Recent events in Latin America entirely refute the claim in the Western media that the right wing was carrying all before it in the continent.
On 3 July the National Court of Justice of Ecuador ordered the preventive detention of the country’s former President Rafeal Correa and requested that he is extradited from Belgium where he is currently living.
Recent gains by the Latin American right are marked by two important features: a shift back to the old neoliberal economic model and an authoritarian turn.
In Brazil, President Michel Temer has pursued free-market policies after coming to power following a parliamentary coup which forced out leftist Dilma Rousseff.
There have now been violent right-wing protests in Ecuador for several weeks, calling for the ousting of the elected President, Rafael Correa.
The US-linked opposition has now released a new video that openly incites the police to engage in a coup, as previously happened in 2010 when five people were killed and the President was kidnapped. The video can be seen here.
The following article by Matt Willgress was originally published by the Morning Star. It sets out some of Correa’s achievements since he was first elected President, including poverty reduction, low unemployment and an economy growing at four per cent a year – all underpinned by a huge increase in state investment, whose proportion of GDP has trebled in eight years.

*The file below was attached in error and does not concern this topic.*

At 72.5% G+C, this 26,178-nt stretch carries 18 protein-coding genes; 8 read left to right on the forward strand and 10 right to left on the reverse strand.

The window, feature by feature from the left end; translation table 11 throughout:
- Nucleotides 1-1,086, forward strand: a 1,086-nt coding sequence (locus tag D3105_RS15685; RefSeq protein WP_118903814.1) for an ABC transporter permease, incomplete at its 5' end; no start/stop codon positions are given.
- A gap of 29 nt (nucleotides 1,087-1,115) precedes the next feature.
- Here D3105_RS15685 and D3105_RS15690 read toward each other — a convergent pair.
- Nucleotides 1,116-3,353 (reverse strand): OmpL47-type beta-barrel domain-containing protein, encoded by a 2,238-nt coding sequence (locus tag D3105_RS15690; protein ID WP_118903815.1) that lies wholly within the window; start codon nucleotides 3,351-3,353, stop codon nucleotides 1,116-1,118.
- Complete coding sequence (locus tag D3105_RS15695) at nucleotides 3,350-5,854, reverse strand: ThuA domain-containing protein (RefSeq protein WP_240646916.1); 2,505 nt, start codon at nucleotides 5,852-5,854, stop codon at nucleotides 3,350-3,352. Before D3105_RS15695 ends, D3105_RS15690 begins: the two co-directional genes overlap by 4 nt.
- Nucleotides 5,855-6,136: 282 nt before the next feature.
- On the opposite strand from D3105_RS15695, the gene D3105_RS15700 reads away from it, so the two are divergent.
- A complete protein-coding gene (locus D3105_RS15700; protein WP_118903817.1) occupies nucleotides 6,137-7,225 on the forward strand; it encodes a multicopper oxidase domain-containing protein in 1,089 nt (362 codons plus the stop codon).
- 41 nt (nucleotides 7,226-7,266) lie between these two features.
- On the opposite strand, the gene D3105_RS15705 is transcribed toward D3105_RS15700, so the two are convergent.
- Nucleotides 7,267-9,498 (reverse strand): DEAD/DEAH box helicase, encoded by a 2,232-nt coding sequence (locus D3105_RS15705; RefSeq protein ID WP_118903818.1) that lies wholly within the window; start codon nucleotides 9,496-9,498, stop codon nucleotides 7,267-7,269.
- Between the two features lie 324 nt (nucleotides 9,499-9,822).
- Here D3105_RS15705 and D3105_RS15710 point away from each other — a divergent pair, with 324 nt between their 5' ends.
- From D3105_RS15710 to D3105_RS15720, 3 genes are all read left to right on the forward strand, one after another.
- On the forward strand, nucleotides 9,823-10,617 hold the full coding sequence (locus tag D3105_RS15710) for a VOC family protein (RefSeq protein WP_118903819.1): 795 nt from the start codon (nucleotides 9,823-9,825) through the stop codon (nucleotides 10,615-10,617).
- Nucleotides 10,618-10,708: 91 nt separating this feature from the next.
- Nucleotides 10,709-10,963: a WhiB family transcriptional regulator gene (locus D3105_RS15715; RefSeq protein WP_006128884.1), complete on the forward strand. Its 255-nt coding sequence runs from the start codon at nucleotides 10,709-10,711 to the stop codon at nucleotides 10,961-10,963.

Eight years ago President Rafael Correa was elected in Ecuador and, as in many Latin American countries in recent years, there’s been a tremendous shift in the country.
The following is a report on Ecuador’s Citizens’ Revolution by Denis Fernando. It previously appeared at Occupy London.
I have just returned from Ecuador where I went to see for myself the gains of the country’s Citizens’ Revolution and the lessons it has for activists seeking to build a better world.